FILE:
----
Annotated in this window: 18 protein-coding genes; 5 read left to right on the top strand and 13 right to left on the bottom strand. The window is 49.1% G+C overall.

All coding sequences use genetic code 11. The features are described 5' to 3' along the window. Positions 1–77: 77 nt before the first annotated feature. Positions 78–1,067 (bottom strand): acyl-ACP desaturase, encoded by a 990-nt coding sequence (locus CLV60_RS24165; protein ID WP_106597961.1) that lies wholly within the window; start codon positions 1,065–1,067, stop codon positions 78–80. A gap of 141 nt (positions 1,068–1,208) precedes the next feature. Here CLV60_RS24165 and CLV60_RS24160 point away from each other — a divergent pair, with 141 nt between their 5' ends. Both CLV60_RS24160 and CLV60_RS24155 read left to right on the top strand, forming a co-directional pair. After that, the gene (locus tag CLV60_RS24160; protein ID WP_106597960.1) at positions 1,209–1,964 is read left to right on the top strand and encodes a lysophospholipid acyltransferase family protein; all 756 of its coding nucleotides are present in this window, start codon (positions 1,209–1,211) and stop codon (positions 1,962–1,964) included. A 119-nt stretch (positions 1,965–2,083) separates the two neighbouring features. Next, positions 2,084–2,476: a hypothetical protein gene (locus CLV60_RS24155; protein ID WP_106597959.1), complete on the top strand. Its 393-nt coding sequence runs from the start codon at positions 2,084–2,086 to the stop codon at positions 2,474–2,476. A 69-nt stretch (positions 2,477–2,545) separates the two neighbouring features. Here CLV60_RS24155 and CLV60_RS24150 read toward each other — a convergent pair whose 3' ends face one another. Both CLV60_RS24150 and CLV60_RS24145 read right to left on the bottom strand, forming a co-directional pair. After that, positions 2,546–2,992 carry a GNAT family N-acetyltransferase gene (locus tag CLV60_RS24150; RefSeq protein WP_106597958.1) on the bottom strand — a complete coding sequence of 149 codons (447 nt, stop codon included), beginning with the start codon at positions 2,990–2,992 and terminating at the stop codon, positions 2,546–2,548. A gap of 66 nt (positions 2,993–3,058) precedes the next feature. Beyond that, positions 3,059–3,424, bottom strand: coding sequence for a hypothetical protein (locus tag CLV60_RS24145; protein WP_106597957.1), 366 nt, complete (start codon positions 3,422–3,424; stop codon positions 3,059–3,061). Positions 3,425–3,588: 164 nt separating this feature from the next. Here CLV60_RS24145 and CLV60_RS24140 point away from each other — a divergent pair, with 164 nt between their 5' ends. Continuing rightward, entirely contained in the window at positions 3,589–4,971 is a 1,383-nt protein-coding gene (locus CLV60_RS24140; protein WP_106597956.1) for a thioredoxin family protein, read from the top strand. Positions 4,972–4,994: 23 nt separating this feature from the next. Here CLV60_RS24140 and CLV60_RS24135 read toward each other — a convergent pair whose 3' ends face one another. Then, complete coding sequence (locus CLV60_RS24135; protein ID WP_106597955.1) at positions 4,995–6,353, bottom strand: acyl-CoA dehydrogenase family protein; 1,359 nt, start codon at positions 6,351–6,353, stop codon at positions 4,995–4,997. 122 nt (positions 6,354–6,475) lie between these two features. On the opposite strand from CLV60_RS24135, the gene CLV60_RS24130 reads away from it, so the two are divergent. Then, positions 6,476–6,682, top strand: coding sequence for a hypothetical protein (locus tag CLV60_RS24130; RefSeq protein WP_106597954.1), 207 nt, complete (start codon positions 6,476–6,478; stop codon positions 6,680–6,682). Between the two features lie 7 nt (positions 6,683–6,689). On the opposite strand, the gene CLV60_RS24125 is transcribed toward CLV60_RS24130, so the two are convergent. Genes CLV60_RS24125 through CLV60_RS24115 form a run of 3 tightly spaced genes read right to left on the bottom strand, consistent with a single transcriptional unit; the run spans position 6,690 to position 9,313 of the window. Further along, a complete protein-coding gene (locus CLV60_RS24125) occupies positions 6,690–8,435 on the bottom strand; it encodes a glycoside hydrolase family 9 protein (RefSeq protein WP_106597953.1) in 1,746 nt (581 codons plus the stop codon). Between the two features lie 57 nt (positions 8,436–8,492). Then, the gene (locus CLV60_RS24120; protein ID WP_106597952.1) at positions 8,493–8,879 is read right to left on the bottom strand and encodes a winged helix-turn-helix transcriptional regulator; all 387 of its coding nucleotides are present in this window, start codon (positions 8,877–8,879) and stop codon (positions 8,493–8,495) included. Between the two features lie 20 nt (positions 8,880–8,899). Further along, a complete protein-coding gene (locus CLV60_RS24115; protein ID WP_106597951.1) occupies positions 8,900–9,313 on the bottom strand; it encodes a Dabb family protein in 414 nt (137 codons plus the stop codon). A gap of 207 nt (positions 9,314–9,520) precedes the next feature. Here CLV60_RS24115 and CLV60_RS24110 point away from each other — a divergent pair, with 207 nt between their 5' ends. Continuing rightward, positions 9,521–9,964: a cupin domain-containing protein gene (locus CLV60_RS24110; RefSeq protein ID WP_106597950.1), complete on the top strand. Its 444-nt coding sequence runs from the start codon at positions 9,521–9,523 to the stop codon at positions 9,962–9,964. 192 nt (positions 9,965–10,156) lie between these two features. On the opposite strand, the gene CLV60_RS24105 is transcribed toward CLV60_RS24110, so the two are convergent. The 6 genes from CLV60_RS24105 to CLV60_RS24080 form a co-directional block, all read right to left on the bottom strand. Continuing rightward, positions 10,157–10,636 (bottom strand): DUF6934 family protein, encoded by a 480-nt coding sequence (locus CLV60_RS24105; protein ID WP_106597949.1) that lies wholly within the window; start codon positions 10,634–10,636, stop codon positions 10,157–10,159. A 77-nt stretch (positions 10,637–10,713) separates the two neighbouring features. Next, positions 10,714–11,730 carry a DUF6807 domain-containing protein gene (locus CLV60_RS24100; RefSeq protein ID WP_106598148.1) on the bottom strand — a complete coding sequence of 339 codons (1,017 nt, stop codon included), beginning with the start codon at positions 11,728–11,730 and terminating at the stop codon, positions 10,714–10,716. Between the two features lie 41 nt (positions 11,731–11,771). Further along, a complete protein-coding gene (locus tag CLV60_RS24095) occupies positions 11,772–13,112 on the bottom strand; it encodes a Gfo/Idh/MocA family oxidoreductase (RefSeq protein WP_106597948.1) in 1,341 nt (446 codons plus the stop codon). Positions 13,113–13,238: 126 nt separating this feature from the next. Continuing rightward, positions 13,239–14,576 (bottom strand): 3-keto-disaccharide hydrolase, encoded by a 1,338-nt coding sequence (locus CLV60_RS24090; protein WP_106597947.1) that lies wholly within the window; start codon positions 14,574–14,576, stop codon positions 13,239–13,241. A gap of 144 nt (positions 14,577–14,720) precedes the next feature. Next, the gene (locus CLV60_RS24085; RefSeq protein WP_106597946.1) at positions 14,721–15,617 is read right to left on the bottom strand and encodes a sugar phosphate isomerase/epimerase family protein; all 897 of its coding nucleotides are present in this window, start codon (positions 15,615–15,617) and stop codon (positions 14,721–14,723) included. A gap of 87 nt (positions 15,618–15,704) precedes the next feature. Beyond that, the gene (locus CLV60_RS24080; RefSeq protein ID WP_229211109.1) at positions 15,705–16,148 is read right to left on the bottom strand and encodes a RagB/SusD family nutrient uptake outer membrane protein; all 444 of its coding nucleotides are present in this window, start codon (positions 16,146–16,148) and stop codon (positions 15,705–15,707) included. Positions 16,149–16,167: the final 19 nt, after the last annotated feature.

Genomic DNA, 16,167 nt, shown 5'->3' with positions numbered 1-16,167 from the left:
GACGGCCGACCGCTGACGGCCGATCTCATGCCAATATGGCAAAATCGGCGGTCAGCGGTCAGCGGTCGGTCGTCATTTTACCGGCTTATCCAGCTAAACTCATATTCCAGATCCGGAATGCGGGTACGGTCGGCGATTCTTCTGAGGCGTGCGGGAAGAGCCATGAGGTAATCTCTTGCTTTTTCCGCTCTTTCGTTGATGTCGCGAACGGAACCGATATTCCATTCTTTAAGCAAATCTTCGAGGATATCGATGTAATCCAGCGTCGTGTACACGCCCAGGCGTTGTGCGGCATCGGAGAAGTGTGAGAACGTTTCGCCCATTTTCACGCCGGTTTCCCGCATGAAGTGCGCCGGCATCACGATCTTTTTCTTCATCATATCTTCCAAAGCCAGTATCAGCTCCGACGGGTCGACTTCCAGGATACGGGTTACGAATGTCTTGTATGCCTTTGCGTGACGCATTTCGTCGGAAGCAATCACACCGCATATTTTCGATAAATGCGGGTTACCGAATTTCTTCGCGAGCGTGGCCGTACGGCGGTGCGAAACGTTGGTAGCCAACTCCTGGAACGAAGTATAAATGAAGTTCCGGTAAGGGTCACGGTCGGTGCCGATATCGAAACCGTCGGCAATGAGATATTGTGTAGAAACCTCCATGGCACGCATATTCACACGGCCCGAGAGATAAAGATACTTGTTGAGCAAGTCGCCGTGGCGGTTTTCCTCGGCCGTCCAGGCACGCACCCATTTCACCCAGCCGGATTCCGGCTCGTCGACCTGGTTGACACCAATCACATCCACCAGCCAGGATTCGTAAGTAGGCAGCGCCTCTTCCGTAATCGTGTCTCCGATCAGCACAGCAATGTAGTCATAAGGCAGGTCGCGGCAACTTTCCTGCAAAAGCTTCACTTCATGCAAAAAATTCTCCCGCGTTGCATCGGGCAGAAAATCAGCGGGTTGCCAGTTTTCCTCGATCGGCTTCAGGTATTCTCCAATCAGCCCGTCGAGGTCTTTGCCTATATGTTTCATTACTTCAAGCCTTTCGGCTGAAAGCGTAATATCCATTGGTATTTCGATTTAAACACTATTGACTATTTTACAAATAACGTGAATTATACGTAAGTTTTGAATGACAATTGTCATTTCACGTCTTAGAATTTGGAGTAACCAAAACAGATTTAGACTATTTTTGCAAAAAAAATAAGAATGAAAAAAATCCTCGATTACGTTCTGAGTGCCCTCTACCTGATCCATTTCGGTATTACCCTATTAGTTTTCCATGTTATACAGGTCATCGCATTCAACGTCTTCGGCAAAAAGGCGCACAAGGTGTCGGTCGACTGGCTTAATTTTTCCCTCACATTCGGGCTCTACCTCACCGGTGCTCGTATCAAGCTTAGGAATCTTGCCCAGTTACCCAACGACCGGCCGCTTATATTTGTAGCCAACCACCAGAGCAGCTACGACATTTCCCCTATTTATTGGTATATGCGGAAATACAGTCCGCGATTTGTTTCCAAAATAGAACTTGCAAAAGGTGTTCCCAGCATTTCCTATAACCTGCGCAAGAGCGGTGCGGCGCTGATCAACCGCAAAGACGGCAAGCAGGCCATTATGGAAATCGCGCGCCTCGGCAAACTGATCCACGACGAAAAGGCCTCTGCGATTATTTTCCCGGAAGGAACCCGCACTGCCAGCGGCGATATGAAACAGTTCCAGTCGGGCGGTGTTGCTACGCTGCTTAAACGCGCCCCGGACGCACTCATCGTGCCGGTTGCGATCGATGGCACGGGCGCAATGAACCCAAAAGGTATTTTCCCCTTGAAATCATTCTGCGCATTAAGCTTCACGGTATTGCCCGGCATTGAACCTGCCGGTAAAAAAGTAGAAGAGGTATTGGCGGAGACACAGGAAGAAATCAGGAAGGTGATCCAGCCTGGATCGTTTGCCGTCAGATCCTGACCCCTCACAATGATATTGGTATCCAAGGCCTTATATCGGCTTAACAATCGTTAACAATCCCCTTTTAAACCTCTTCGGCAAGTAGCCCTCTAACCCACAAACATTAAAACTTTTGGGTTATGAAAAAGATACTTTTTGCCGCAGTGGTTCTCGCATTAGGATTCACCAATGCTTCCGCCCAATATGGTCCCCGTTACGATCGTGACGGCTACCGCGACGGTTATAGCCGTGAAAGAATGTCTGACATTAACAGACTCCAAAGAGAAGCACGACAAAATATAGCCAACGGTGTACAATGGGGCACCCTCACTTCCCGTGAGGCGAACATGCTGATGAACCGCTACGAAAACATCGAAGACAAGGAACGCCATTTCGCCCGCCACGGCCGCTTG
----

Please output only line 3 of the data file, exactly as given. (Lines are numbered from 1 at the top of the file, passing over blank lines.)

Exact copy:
Genomic DNA, 16,167 nt, shown 5'->3' with positions numbered 1-16,167 from the left: